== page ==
Cytokines are transported around the body via a network of lymph ducts and lymph nodes. Conduits within lymph nodes convey cytokines from the subcapsular sinus (SCS) into the deep parenchyma. From there, they discharge into high endothelial venules. In the SCS, sinus-lining cells prevent molecules greater than 70 kilodaltons from entering conduits. Nevertheless, Thierry et al. found that the massive 970-kilodalton pentamers of immunoglobulin M antibodies can cross into conduits. Transport is mediated by transient, activated, antigen-specific B cells, thus enabling rapid mobilization of the first wave of antibodies produced during an acute infection.

    J. Exp. Med. 215, 2972 (2018).

  4. Virology

    Revelation in the gut virome

    1. Caroline Ash

    Some of the trillions of bacteria in the human gut are beginning to disclose their secrets. By contrast, we know little about the viruses other than that there are even more of them and most parasitize bacteria and other microbiota. Guerin et al. systematically investigated fecal DNA bacteriophages called crAssphages, which appear to infect Bacteroidetes. These phages are found in about half of individuals, constitute 90% of fecal DNA, and show differences in health and disease (for example, in malnourished infants). crAssphage genes tend not to match known sequences, but, through the use of a variety of methods on almost 100 complete circular genomes extracted from more than 700 human gut microbiota, four crAssphage subfamilies were found, each composed of 10 genera and with short-tailed icosahedral podovirus structures.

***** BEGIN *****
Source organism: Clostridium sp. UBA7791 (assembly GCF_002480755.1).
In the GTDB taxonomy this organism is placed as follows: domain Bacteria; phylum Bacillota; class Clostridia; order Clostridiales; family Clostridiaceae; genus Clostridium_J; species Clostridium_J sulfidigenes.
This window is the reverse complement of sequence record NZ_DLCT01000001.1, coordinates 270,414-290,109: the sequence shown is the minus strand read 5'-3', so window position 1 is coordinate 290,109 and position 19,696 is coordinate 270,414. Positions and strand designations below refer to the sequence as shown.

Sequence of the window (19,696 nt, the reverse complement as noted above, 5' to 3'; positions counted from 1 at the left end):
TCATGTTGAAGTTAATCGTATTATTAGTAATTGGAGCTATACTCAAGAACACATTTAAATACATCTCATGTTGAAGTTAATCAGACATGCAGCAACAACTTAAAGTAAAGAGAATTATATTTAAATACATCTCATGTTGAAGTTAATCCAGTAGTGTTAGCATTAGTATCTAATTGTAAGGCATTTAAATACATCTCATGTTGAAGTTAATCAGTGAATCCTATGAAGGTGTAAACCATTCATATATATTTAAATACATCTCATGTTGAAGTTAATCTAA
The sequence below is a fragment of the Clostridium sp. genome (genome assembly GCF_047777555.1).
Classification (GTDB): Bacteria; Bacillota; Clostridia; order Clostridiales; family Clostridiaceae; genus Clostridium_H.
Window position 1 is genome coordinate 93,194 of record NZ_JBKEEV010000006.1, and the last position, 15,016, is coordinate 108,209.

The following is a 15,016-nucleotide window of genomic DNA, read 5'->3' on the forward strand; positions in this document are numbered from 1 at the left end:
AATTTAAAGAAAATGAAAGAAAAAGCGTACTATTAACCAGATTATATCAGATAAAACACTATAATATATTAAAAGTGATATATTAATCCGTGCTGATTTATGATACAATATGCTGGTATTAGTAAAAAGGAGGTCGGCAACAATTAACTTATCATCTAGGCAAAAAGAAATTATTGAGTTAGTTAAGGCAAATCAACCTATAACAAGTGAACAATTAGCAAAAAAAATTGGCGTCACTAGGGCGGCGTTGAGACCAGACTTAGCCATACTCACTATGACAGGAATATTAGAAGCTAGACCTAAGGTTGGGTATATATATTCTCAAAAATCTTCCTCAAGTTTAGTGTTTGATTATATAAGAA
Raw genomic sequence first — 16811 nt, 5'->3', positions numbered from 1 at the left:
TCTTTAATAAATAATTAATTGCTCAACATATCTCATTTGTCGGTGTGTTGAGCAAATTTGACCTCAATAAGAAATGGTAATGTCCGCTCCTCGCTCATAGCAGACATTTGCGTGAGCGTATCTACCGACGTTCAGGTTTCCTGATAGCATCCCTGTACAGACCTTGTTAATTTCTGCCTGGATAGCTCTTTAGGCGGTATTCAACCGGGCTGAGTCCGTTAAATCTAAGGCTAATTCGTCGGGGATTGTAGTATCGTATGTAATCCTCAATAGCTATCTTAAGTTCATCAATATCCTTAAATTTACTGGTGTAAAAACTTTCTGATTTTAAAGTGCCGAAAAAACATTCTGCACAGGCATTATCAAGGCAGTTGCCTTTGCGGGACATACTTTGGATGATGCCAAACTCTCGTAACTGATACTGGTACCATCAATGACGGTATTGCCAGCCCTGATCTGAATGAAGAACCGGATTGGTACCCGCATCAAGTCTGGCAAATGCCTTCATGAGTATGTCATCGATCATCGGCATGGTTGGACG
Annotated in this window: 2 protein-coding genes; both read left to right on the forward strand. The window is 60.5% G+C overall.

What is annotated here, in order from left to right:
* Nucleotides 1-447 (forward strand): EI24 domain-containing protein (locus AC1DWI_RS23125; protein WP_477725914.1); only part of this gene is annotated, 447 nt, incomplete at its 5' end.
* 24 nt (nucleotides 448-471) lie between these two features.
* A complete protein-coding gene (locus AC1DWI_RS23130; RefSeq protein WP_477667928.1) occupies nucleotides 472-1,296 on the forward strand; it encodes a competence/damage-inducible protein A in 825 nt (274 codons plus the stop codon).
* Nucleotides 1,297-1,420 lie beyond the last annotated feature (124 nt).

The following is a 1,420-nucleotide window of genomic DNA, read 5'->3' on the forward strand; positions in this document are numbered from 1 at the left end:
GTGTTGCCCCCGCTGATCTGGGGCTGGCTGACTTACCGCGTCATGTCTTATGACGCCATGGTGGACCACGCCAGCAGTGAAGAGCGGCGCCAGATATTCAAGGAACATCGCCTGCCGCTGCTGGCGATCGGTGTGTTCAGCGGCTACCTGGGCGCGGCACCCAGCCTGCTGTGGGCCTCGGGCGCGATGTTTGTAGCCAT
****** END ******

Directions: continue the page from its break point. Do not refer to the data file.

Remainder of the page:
Cell Host Microbe 24, 653 (2018).

  5. Bioorganic Chemistry

    Electrochemically clicking on tyrosine

    1. Phil Szuromi